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Medical Technology

Department
Armstrong Atlantic State
University
Savannah, GA
TITLE:
MEDT 3200
Wet Mount
Technique

Effective Date:
08/23
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Objectives
At the end of this lab exercise, the student should be able to:
1. Demonstrate how to make and examine a wet mount preparation of living bacteria.
2. Discuss the difference between true motility and Brownian movement.
3. Explain the cause of Brownian movement.
4. Determine the size and shape of various bacteria by wet mount preparation.
5. Name at least one organism that is negative for motility.
6. Name at least one organism that is positive for motility.
7. Demonstrate how to reset Kohler

Introduction
To be proficient in the clinical microbiology laboratory, it is imperative that the
individual be well trained in the wet mount technique. A wet mount is a fast way to
observe bacteria. Direct examination of living microorganisms is very useful in
determining size, shape, and movement. Microorganisms will exhibit either Brownian
movement or true motility. Brownian movement is not true motility. In Brownian
movement, the organisms all vibrate at about the same rate and maintain their relative
positions. Brownian movement is caused by water molecules bouncing around in the
solution, knocking up against each other and the microorganisms. Kinetic energy
inherent to all molecules causes this kind of movement. In contrast, motile organisms
move from one position to another. Most motile bacteria move about with structures
called flagella. Their movement appears more directed than Brownian movement, and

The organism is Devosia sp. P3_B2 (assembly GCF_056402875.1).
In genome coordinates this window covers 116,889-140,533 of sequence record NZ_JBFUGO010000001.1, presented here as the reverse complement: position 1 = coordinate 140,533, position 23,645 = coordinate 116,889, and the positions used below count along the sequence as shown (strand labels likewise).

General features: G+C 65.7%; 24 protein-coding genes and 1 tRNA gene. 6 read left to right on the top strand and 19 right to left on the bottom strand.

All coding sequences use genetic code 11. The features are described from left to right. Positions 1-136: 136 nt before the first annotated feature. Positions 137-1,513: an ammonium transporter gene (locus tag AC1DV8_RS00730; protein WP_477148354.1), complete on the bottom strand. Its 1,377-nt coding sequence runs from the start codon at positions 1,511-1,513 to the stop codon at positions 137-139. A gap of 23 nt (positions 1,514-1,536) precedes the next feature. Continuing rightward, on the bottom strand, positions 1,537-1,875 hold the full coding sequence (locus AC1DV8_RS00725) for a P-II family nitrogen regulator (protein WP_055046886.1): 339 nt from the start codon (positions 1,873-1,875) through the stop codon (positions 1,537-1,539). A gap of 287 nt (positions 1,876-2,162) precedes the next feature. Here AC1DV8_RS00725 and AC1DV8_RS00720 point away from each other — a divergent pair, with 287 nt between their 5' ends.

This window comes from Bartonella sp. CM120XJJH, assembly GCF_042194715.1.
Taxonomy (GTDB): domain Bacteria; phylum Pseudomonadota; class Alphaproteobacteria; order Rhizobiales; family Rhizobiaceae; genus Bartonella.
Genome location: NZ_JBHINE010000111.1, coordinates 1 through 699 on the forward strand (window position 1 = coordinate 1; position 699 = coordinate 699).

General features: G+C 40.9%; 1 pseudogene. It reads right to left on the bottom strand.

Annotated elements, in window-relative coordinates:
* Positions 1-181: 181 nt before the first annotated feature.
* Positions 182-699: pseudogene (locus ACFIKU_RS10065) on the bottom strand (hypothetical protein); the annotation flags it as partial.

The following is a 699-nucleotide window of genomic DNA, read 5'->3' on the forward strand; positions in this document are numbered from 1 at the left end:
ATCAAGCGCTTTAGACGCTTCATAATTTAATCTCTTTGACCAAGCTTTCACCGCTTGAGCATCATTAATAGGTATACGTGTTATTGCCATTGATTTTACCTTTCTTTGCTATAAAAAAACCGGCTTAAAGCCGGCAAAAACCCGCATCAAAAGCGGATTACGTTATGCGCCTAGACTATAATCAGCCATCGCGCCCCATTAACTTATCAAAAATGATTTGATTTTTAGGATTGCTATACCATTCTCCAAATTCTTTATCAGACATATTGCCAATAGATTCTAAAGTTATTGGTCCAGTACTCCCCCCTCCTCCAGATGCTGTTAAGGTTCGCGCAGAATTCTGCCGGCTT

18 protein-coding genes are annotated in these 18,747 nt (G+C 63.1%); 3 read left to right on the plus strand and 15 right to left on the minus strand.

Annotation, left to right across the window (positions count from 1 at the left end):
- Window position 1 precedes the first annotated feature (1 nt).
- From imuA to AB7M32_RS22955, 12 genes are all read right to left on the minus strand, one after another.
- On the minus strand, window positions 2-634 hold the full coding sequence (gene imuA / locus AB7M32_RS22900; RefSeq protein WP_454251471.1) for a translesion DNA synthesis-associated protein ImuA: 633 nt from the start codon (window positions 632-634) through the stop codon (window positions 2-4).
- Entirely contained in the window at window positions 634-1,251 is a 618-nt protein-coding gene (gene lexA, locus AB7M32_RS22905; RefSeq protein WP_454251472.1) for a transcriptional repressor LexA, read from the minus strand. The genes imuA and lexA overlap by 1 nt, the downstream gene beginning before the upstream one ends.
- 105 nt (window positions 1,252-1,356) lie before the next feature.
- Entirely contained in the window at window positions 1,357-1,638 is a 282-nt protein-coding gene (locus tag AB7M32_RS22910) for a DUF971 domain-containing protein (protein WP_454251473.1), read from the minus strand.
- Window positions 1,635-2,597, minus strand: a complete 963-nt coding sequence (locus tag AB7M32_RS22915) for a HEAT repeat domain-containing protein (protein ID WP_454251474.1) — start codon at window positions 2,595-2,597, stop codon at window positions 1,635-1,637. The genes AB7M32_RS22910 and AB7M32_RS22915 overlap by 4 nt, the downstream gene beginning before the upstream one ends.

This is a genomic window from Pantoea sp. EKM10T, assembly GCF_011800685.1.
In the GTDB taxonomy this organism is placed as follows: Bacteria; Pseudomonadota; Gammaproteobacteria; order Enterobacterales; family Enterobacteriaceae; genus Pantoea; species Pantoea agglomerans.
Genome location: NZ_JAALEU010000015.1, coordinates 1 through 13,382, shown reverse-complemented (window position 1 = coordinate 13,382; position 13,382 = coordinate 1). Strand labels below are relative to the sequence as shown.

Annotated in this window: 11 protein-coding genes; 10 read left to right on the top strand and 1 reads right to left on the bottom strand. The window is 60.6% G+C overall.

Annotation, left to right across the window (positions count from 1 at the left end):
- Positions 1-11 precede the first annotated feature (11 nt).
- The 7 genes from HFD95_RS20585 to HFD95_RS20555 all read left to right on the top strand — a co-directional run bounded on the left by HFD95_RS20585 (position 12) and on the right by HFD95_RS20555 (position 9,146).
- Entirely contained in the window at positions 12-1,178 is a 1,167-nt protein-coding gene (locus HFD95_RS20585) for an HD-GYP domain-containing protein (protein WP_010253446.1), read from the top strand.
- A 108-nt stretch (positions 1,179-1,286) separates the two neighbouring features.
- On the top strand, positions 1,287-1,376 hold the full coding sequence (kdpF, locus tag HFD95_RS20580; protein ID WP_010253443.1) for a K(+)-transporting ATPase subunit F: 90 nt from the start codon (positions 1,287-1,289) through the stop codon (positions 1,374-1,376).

occasionally the cells roll, tumble, or spin.

Materials
Microscope
Lens paper and lens cleaner
Glass slides and cover slips
Disposable pipettes
Proteus vulgaris
Staphylococcus epidermis
Klebsiella pneumoniae
Candida albicans (yeast)








Procedure for wet mount technique
1. Using a disposable pipette transfer a drop of broth to a slide.
2. Holding the cover slip carefully by its edges, place it over the drop.
3. Make sure the microscope is on low power (10x) and place the slide on the
microscope stage. Adjust the condenser on the microscope down to lower the
light and resolution. At this magnification, bacteria are barely discernible as tiny
dots.
4. Examine with high-dry lens (40x), then increase the light and focus carefully.
Bacteria should be magnified sufficiently to see their size, shape and motility.
Some microorganisms are motile, while others exhibit Brownian movement.
5. Record your observations, noting the relative size, shape, and motility of the
organisms.
6. Make a wet mount from the other cultures using the above procedures.

Hints and Precautions
The wet mount technique is a very valuable tool for the microbiologist, because it
is a quick way to observe the size and shape of an organism. Visualization of
microorganisms with the wet mount technique can be difficult due to the size of the
organisms. Because organisms are transparent when suspended in an aqueous solution
you are able to see them easier by lowering the condenser. By lowering the condenser
you lower the resolution and make the bacteria unresolved, which in turn makes them
easier to see, but sacrifices the ability to see fine details. In order to be able to view the
fine details when viewing gram stains Kohler illumination will need to be reset. It is
important to become familiar with the components of the light field microscope and how
those components work together to be able to adjust resolution and the amount of light
depending on the situation.

Observations: Denote the shape of the organism as cocci, rods, or budding yeast.

organism size shape motility
Proteus vulgaris
Klebsiella pneumoniae
Staphylococcus epidermis
Candida albicans(yeast)